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dc.contributor.authorRibeiro de Souza, Lívia
dc.date.accessioned2017-11-28T10:00:10Z
dc.date.available2017-11-28T10:00:10Z
dc.date.issued2017-08-28
dc.identifier.urihttps://www.repository.cam.ac.uk/handle/1810/269746
dc.description.abstractA capsule-based self-healing cementitious material, capable of autonomically repairing its own cracks, can extend the service life of concrete structures and decrease the costs associate with repair and maintenance actions. However, the size, shell thickness, shell material and mechanical properties of the capsules still need to be optimised to ensure self-healing performance. Thus, the objective of this research was to explore the controlled microfluidic encapsulation to investigate the production of microcapsules for physically triggered self-healing in cementitious materials. A flow-focusing microfluidic device was used to produce double emulsions to be selectively photopolymerised to generate a core-shell structure. Subsequently, the physical triggering was assessed by embedding the produced microcapsules in cement paste, fracturing it and observing the cracked surface in the SEM. The results showed the production of microcapsules with 80-140 μm of diameter with excellent control over size and shell thickness. Using water-in-oil-in-water (w/o/w) double emulsion, microcapsules were synthesised containing water, colloidal silica solution and sodium silicate solution as core material. In addition, an oil-in-oil-in-water (o/o/w) double emulsion was used to encapsulate mineral oil and emulsified healing agents. The formation of the core-shell structure with aqueous and organic cores was characterised using optical microscopy and SEM. It was demonstrated that the water is not retained inside of the capsule, resulting in the formation of dimples and buckled capsules, particularly for shells thickness ~7 μm. On the other hand, TGA confirmed the retention of mineral oil for shells thickness of ~2 μm and the encapsulation efficiency was demonstrated to be 66%. When the capsules were added to the cement paste, four key factors were observed to prevent physical triggering: (i) thick shells, (ii) buckling of thinner shells due to the loss of water core, (iii) mechanical properties and (iv) poor interfacial bonding. As a result, a mechanical characterisation of the shell material was performed, indicating brittle fracture at room temperature, reduced Young’s modulus when compared with cementitious matrix and stress at rupture of 15-36 MPa. In addition, an innovative methodology was proposed to functionalise the surface of the microcapsules with hydrophilic groups in order to increase the interfacial bonding between the cement paste and the microcapsules. Thus, microcapsules with low tensile strength, low shell thickness, organic core and good interfacial bonding were successfully synthesised and demonstrated to rupture upon crack formation. These results experimentally demonstrate the importance of reduced shell thickness, core retention and interfacial bonding as valuable guides during the design of microcapsules for physically triggered self-healing in cementitious materials.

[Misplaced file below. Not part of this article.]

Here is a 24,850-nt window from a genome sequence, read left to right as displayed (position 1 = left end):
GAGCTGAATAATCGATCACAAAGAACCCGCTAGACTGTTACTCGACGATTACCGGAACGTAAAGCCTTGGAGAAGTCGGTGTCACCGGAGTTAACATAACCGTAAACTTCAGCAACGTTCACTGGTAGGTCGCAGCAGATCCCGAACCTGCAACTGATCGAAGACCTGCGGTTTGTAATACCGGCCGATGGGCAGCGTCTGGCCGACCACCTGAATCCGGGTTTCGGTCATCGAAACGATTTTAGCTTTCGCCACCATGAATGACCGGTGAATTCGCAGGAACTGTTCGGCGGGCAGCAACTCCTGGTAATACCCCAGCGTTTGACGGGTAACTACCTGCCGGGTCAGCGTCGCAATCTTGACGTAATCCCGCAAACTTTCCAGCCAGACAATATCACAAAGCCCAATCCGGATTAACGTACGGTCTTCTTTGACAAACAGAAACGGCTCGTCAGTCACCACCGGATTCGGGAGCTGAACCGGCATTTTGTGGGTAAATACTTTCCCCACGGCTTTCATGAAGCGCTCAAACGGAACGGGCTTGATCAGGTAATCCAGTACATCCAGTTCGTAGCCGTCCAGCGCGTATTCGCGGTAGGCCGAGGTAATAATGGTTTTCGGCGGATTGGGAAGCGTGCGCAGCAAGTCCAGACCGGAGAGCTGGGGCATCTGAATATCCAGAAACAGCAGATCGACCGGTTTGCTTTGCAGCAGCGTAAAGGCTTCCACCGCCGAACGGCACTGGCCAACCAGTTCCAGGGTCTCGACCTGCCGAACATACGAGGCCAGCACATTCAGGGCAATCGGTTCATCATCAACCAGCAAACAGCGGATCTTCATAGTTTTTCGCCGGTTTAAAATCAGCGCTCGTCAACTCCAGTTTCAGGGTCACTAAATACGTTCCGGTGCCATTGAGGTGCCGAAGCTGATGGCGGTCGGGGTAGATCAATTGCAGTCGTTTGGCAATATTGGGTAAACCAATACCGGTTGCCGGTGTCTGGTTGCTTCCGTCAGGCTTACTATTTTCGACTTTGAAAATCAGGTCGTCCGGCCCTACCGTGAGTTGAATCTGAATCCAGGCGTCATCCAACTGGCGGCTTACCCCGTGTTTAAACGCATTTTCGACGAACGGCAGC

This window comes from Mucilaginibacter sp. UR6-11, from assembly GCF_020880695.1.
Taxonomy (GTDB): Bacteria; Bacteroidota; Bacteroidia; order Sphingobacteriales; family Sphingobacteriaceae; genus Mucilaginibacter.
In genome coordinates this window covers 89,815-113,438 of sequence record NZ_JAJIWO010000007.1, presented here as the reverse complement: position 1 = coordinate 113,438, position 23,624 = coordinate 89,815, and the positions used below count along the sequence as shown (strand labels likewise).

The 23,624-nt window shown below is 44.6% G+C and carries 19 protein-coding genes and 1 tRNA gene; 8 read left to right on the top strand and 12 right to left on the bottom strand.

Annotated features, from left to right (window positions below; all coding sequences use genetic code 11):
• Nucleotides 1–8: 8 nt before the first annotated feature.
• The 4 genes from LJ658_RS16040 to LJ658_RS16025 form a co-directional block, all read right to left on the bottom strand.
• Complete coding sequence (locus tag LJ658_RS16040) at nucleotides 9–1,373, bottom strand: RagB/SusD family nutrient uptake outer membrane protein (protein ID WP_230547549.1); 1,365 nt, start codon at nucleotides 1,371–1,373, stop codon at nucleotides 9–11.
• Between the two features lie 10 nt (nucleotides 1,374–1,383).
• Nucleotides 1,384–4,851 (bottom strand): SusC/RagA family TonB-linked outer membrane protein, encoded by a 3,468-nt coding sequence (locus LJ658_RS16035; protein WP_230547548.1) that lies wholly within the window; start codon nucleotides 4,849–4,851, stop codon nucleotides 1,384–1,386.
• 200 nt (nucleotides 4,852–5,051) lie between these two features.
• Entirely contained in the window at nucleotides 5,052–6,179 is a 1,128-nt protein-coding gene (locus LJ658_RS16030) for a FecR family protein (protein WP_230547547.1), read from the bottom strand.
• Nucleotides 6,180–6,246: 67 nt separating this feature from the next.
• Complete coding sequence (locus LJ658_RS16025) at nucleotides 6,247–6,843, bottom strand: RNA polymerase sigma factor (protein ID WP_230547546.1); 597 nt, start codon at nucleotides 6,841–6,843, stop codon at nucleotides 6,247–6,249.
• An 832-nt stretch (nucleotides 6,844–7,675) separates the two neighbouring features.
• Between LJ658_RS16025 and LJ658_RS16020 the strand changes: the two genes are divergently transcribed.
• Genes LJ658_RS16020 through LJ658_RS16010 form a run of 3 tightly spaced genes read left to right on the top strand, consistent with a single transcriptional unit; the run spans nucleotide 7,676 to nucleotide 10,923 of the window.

dc.description.sponsorshipScience without Borders/Brazil (BEX 9185/13-5)
dc.language.isoen
dc.rightsAll Rights Reserveden
dc.rights.urihttps://www.rioxx.net/licenses/all-rights-reserved/en
dc.subjectself-healing
dc.subjectmicrofluidics
dc.subjectmicrocapsules
dc.titleDesign and synthesis of microcapsules using microfluidics for autonomic self-healing in cementitious materials
dc.typeThesis
dc.type.qualificationlevelDoctoral
dc.type.qualificationnameDoctor of Philosophy (PhD)
dc.publisher.institutionUniversity of Cambridge
dc.publisher.departmentEngineering Department
dc.date.updated2017-11-24T12:36:26Z
dc.identifier.doi10.17863/CAM.16673
dc.contributor.orcidRibeiro de Souza, Lívia [0000-0002-0241-2880]
dc.publisher.collegeClare Hall
dc.type.qualificationtitlePhD in Engineering
cam.supervisorAl-Tabbaa, Abir
rioxxterms.freetoread.startdate2018-11-28


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